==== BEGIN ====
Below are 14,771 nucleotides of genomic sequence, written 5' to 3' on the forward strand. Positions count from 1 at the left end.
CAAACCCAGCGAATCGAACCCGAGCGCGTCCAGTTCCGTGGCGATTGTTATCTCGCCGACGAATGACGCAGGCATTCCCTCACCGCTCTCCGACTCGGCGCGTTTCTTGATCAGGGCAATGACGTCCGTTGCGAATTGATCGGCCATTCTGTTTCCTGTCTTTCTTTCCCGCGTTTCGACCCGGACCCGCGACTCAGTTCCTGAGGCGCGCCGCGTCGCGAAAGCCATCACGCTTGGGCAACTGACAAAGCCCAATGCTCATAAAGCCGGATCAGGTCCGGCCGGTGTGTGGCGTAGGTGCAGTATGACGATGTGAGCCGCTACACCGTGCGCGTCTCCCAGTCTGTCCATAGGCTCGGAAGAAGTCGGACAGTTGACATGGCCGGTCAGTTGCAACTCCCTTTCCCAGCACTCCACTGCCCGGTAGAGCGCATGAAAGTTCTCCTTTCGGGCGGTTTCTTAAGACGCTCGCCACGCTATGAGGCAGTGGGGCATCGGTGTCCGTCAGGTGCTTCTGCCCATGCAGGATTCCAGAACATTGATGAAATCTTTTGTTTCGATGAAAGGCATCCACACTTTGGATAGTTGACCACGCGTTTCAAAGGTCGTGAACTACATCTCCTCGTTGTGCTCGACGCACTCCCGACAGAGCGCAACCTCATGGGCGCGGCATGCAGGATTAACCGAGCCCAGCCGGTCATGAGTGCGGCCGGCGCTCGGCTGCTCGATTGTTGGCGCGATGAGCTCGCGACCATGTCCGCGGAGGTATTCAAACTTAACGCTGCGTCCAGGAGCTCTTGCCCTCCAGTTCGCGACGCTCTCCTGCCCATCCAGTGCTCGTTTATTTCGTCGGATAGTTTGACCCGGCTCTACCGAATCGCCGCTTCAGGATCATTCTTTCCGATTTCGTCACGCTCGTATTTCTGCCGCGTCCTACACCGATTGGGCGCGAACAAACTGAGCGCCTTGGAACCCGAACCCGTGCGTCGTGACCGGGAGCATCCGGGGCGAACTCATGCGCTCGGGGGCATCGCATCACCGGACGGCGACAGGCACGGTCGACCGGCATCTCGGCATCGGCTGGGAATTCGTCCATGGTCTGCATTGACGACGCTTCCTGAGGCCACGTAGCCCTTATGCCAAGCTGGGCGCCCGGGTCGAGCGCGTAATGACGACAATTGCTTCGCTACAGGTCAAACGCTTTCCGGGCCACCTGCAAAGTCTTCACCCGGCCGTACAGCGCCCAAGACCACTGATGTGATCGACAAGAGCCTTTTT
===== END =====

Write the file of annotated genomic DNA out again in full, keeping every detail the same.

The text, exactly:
Below are 14,771 nucleotides of genomic sequence, written 5' to 3' on the forward strand. Positions count from 1 at the left end.
CAAACCCAGCGAATCGAACCCGAGCGCGTCCAGTTCCGTGGCGATTGTTATCTCGCCGACGAATGACGCAGGCATTCCCTCACCGCTCTCCGACTCGGCGCGTTTCTTGATCAGGGCAATGACGTCCGTTGCGAATTGATCGGCCATTCTGTTTCCTGTCTTTCTTTCCCGCGTTTCGACCCGGACCCGCGACTCAGTTCCTGAGGCGCGCCGCGTCGCGAAAGCCATCACGCTTGGGCAACTGACAAAGCCCAATGCTCATAAAGCCGGATCAGGTCCGGCCGGTGTGTGGCGTAGGTGCAGTATGACGATGTGAGCCGCTACACCGTGCGCGTCTCCCAGTCTGTCCATAGGCTCGGAAGAAGTCGGACAGTTGACATGGCCGGTCAGTTGCAACTCCCTTTCCCAGCACTCCACTGCCCGGTAGAGCGCATGAAAGTTCTCCTTTCGGGCGGTTTCTTAAGACGCTCGCCACGCTATGAGGCAGTGGGGCATCGGTGTCCGTCAGGTGCTTCTGCCCATGCAGGATTCCAGAACATTGATGAAATCTTTTGTTTCGATGAAAGGCATCCACACTTTGGATAGTTGACCACGCGTTTCAAAGGTCGTGAACTACATCTCCTCGTTGTGCTCGACGCACTCCCGACAGAGCGCAACCTCATGGGCGCGGCATGCAGGATTAACCGAGCCCAGCCGGTCATGAGTGCGGCCGGCGCTCGGCTGCTCGATTGTTGGCGCGATGAGCTCGCGACCATGTCCGCGGAGGTATTCAAACTTAACGCTGCGTCCAGGAGCTCTTGCCCTCCAGTTCGCGACGCTCTCCTGCCCATCCAGTGCTCGTTTATTTCGTCGGATAGTTTGACCCGGCTCTACCGAATCGCCGCTTCAGGATCATTCTTTCCGATTTCGTCACGCTCGTATTTCTGCCGCGTCCTACACCGATTGGGCGCGAACAAACTGAGCGCCTTGGAACCCGAACCCGTGCGTCGTGACCGGGAGCATCCGGGGCGAACTCATGCGCTCGGGGGCATCGCATCACCGGACGGCGACAGGCACGGTCGACCGGCATCTCGGCATCGGCTGGGAATTCGTCCATGGTCTGCATTGACGACGCTTCCTGAGGCCACGTAGCCCTTATGCCAAGCTGGGCGCCCGGGTCGAGCGCGTAATGACGACAATTGCTTCGCTACAGGTCAAACGCTTTCCGGGCCACCTGCAAAGTCTTCACCCGGCCGTACAGCGCCCAAGACCACTGATGTGATCGACAAGAGCCTTTTT